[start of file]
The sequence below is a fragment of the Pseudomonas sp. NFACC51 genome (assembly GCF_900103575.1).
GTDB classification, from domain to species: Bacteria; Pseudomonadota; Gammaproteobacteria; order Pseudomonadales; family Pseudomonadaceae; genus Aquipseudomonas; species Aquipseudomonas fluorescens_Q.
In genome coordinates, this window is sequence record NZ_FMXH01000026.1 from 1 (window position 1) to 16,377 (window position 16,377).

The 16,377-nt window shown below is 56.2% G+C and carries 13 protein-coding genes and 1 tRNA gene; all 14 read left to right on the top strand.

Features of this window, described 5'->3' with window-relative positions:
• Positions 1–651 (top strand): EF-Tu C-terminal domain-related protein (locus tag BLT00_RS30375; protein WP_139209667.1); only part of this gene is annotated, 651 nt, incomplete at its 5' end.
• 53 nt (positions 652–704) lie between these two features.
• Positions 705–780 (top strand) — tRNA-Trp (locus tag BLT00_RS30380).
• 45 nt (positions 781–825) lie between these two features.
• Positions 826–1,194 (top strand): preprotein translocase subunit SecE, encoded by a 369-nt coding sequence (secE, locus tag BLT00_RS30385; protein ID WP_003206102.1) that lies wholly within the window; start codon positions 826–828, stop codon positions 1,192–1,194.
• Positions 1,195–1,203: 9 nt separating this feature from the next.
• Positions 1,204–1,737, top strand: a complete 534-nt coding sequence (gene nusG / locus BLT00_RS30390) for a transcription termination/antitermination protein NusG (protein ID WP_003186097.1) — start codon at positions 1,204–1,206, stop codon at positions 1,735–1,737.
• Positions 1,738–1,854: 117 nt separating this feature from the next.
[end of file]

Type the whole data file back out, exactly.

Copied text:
The sequence below is a fragment of the Pseudomonas sp. NFACC51 genome (assembly GCF_900103575.1).
GTDB classification, from domain to species: Bacteria; Pseudomonadota; Gammaproteobacteria; order Pseudomonadales; family Pseudomonadaceae; genus Aquipseudomonas; species Aquipseudomonas fluorescens_Q.
In genome coordinates, this window is sequence record NZ_FMXH01000026.1 from 1 (window position 1) to 16,377 (window position 16,377).

The 16,377-nt window shown below is 56.2% G+C and carries 13 protein-coding genes and 1 tRNA gene; all 14 read left to right on the top strand.

Features of this window, described 5'->3' with window-relative positions:
• Positions 1–651 (top strand): EF-Tu C-terminal domain-related protein (locus tag BLT00_RS30375; protein WP_139209667.1); only part of this gene is annotated, 651 nt, incomplete at its 5' end.
• 53 nt (positions 652–704) lie between these two features.
• Positions 705–780 (top strand) — tRNA-Trp (locus tag BLT00_RS30380).
• 45 nt (positions 781–825) lie between these two features.
• Positions 826–1,194 (top strand): preprotein translocase subunit SecE, encoded by a 369-nt coding sequence (secE, locus tag BLT00_RS30385; protein ID WP_003206102.1) that lies wholly within the window; start codon positions 826–828, stop codon positions 1,192–1,194.
• Positions 1,195–1,203: 9 nt separating this feature from the next.
• Positions 1,204–1,737, top strand: a complete 534-nt coding sequence (gene nusG / locus BLT00_RS30390) for a transcription termination/antitermination protein NusG (protein ID WP_003186097.1) — start codon at positions 1,204–1,206, stop codon at positions 1,735–1,737.
• Positions 1,738–1,854: 117 nt separating this feature from the next.